It imparts a crisp lemony taste and smell, making it a natural choice for incorporation into vinaigrettes, salads, and marinades. Of course, limonene’s anti-inflammatory, antinociceptive, antihyperalgesic, and gastroprotective effects are more reasons to include terpene-rich microgreens in your diet.

Pea shoots, red beets, and amaranth are terpene-rich.

earthy bull's blood beet microgreens

Health food stores and more and more mainstream grocers are now carrying microgreens. Also, check to see if there is a local grower near you. They may even deliver!

If you’re interested in growing some of your own, the seeds (no different from regular seeds) are available at competitive prices in the Home Microgreens Store.

Vegetables and greens lose nutrients every day after harvest. Growing your own fresh food is the best way to improve your nutrition. Microgreens are very easy to grow.

Home Microgreens also offers a free guide on how to grow microgreens at home and offers many other articles, training, and courses.

Try Growing Your Own

Their wide range of physiological and practical advantages aside, microgreens are also very easy to grow. You need very little equipment, some potting mix, and your seeds of choice.

The free guide above outlines what you need to know. For the most part, to grow microgreens, simply sow the seeds in a shallow tray of potting mix and keep them moist.

In a few days, the seeds will sprout, and the microgreens will be ready to harvest in 10 to 14 days.

Once you’ve harvested your microgreens, you can eat them raw in salads or use them as garnishes on soup or other dishes. You can also juice them, blend them or add them to smoothies.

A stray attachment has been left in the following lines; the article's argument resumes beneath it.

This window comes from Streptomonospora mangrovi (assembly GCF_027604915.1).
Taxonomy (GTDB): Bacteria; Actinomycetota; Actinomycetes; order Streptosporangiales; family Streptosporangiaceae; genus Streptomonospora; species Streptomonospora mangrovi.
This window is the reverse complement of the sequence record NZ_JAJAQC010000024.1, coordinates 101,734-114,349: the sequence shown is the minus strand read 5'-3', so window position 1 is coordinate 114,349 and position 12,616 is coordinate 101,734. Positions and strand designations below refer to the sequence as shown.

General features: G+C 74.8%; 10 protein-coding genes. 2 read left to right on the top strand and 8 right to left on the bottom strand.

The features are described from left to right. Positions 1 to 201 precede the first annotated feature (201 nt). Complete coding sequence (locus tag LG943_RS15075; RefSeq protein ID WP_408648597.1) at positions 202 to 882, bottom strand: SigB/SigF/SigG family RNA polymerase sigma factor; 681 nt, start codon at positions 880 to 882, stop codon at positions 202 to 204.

Those are easy ways to incorporate the health benefits of microgreens into your diet. 

This makes microgreens an incredibly versatile and attractive way to increase the overall nutritional profile of your diet.

If you’re looking for a fun and easy way to grow your own food, microgreens are a great option.

Give them a try and see how much you enjoy eating these nutrient-packed greens. If their current status as a food craze is any indication, microgreens are likely to revolutionize not only your dietary regimen for the better but those of your family and friends as well.

Do You Have a Pinterest Microgreen Board?

If not, why not start one! Use this pin as the first or add to your existing boards.

microgreens are healthy


  • Todd

    Todd is the founder of Home Microgreens & the Home Microgreens store. He also writes for several other websites, including MyViewFromTheWoods.com. Todd worked at a large farm market, garden & nursery center for 20 years. Somehow he snuck off to become a geologist and professor before coming back to his senses to write & lecture about microgreens and gardening. When not at the computer, he can be found in the garden, trout stream, or mountain trail with his new Springer Spaniel Caden.